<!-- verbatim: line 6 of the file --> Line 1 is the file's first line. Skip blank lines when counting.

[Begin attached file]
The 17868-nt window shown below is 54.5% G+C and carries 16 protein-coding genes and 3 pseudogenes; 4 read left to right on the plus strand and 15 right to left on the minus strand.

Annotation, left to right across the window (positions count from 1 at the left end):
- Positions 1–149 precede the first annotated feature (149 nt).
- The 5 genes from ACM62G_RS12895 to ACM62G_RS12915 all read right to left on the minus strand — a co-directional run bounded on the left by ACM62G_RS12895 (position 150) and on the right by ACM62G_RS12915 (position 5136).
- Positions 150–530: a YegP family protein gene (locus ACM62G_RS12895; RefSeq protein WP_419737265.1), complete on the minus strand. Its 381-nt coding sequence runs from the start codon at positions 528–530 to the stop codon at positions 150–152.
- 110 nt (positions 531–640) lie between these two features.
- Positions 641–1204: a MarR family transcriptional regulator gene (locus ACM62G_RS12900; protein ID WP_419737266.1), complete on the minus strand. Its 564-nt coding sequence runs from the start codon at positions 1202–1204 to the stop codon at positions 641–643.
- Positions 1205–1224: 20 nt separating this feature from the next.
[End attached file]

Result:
- 110 nt (positions 531–640) lie between these two features.